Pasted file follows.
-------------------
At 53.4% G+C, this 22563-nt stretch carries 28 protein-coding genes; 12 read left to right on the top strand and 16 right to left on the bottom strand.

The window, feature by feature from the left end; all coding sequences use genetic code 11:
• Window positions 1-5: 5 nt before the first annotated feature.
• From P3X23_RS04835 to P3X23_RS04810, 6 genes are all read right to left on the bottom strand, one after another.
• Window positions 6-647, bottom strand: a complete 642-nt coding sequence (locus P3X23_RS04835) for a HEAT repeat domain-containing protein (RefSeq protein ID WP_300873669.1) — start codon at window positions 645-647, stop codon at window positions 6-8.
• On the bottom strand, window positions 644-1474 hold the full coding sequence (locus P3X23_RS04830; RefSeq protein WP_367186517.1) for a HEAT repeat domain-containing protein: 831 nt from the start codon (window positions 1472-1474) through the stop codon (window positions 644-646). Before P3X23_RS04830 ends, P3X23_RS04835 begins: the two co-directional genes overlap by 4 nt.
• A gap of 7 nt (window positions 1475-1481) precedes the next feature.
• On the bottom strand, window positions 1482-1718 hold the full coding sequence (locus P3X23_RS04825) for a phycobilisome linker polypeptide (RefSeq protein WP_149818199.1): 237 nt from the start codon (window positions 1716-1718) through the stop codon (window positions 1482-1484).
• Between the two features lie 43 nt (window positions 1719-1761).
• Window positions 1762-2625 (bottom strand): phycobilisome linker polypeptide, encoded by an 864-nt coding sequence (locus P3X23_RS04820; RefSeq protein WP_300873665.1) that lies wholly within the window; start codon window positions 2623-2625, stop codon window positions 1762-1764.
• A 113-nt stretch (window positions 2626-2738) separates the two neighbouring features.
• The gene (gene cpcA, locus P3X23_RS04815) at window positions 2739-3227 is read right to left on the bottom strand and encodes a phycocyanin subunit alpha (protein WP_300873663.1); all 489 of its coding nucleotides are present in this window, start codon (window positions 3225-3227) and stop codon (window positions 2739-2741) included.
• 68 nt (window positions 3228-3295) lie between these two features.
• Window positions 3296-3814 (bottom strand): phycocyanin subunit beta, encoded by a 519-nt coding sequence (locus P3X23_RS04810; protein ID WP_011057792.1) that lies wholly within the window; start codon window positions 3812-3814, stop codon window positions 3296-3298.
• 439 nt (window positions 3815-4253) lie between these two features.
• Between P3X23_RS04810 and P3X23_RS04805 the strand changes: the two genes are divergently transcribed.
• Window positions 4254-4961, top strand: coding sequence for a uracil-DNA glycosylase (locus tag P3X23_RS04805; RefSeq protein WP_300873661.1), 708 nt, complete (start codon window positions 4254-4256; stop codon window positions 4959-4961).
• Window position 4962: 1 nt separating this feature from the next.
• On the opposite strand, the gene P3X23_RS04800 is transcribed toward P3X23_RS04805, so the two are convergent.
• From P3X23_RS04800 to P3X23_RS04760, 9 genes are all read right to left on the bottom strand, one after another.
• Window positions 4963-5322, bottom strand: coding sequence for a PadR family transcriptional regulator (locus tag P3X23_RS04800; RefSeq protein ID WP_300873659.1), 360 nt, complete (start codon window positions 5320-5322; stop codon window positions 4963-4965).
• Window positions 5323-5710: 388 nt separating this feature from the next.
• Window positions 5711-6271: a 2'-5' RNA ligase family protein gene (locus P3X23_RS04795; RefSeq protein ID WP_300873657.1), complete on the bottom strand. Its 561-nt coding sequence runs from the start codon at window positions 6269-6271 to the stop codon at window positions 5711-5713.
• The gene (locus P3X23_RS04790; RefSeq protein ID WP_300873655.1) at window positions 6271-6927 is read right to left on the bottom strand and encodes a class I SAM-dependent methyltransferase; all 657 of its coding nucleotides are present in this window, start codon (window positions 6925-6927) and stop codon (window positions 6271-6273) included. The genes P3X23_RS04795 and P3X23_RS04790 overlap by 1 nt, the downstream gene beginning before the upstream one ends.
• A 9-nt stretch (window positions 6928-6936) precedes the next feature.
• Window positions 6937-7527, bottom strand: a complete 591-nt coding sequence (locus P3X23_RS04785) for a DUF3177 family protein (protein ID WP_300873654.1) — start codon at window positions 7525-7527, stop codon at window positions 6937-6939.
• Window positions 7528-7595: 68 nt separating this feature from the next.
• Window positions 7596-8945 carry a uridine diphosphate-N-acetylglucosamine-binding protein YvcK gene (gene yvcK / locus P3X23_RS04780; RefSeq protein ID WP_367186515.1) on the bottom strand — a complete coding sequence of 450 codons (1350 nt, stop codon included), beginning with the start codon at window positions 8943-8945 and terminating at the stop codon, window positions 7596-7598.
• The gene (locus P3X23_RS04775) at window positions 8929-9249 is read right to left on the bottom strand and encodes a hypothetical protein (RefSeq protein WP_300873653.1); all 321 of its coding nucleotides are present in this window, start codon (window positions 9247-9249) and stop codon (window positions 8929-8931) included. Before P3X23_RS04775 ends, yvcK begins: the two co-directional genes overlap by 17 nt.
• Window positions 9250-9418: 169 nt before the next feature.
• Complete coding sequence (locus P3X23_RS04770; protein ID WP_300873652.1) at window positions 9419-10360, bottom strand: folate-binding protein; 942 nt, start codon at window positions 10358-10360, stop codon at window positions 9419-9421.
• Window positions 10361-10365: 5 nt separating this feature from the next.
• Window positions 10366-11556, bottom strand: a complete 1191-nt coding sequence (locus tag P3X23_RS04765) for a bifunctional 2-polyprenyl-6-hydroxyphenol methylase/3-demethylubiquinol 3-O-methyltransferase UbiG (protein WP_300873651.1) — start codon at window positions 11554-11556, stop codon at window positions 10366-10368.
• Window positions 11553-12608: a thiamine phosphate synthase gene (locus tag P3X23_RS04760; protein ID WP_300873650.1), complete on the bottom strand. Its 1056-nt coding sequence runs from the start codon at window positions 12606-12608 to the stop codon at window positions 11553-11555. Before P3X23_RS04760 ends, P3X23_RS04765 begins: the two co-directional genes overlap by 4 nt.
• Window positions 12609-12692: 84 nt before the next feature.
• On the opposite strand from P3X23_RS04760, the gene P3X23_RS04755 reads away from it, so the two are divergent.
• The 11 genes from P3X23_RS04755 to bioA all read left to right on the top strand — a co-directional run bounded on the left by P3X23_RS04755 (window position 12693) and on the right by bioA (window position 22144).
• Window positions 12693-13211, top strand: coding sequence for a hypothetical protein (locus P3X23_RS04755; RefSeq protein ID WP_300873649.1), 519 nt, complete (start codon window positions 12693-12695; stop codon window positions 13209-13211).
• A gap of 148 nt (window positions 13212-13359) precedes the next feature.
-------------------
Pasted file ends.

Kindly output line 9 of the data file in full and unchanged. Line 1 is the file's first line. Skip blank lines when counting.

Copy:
• Between the two features lie 43 nt (window positions 1719-1761).